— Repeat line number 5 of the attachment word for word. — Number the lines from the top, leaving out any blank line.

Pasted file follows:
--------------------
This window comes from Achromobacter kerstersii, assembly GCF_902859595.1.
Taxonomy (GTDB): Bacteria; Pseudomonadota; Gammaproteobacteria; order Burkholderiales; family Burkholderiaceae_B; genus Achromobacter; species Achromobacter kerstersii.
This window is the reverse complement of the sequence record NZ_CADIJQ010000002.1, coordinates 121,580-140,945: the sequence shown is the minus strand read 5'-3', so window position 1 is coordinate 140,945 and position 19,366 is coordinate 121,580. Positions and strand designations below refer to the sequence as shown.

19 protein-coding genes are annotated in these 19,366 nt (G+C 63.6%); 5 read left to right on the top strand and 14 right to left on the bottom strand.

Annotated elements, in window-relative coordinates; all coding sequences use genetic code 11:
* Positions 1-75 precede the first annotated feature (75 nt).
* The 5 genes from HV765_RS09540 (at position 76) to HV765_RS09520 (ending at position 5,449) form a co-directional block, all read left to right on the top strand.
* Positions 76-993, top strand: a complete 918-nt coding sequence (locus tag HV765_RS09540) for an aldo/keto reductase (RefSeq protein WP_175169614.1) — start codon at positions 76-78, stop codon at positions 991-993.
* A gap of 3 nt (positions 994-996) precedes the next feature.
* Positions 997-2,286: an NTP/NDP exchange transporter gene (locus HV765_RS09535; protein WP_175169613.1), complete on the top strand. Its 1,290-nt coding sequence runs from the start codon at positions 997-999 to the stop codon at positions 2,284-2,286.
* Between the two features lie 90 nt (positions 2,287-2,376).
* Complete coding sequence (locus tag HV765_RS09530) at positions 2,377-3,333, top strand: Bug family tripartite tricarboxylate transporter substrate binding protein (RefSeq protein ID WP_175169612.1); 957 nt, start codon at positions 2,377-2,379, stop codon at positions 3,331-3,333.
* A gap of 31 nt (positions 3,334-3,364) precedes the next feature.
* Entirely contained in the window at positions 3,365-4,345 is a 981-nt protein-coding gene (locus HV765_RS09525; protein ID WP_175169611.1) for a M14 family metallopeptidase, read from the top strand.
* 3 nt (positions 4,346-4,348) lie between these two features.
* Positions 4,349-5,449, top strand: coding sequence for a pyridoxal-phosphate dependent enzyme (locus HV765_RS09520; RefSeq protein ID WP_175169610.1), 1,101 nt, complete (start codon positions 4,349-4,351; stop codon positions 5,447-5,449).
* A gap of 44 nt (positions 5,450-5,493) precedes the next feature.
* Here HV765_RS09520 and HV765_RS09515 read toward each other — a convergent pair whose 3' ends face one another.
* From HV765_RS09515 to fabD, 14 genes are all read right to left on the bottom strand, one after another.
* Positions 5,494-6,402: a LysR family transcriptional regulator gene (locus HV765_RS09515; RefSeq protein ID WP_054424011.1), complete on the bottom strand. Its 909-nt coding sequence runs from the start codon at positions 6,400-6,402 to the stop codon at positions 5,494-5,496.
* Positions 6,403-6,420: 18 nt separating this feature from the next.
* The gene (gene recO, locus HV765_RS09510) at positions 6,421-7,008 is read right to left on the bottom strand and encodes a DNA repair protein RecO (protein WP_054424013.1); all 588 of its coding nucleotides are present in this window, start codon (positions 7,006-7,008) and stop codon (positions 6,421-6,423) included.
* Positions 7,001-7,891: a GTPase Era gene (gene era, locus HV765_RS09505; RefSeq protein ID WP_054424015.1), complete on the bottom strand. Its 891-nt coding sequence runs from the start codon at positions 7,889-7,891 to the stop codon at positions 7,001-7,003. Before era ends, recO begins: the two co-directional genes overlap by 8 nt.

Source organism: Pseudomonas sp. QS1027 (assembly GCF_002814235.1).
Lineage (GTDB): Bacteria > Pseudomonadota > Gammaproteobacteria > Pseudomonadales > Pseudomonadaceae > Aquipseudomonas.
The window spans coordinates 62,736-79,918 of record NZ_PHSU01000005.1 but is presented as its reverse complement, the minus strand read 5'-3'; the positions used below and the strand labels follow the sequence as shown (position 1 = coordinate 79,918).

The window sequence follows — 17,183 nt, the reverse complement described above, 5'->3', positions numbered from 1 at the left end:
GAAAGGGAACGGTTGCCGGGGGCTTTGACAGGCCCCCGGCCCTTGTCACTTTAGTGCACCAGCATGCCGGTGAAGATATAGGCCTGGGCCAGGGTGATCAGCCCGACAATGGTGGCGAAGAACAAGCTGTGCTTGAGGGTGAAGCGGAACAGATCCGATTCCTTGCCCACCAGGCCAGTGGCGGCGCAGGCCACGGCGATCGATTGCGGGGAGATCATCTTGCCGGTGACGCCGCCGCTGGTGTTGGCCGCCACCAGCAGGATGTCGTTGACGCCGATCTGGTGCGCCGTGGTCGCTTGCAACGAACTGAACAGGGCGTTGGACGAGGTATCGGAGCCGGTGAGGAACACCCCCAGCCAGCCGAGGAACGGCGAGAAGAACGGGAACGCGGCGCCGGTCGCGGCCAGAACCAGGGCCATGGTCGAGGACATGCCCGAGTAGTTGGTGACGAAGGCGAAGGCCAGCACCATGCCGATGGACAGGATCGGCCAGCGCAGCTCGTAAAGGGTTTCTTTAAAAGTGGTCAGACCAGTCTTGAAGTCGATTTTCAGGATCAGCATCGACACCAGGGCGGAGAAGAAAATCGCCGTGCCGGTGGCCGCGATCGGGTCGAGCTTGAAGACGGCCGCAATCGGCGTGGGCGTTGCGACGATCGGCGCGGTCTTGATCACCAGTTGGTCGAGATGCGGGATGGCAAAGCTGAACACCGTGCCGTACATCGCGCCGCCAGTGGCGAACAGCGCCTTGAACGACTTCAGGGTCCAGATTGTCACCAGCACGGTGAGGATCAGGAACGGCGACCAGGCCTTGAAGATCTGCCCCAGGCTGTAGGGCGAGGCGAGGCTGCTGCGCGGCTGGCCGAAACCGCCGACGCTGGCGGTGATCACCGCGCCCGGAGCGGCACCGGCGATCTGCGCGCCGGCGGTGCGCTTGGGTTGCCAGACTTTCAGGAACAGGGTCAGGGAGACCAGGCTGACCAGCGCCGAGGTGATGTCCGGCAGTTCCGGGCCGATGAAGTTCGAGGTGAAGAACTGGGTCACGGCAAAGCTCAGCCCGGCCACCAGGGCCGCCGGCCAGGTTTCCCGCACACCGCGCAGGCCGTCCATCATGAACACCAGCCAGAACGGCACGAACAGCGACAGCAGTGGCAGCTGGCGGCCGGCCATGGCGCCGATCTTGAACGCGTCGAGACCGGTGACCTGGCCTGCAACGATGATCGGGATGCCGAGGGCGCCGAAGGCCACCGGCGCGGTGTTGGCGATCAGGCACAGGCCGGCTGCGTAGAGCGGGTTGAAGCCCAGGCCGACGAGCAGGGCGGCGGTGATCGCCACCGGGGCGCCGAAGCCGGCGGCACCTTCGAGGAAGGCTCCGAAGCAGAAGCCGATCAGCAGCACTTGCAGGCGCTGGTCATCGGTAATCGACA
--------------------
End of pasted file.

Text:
Annotated elements, in window-relative coordinates; all coding sequences use genetic code 11: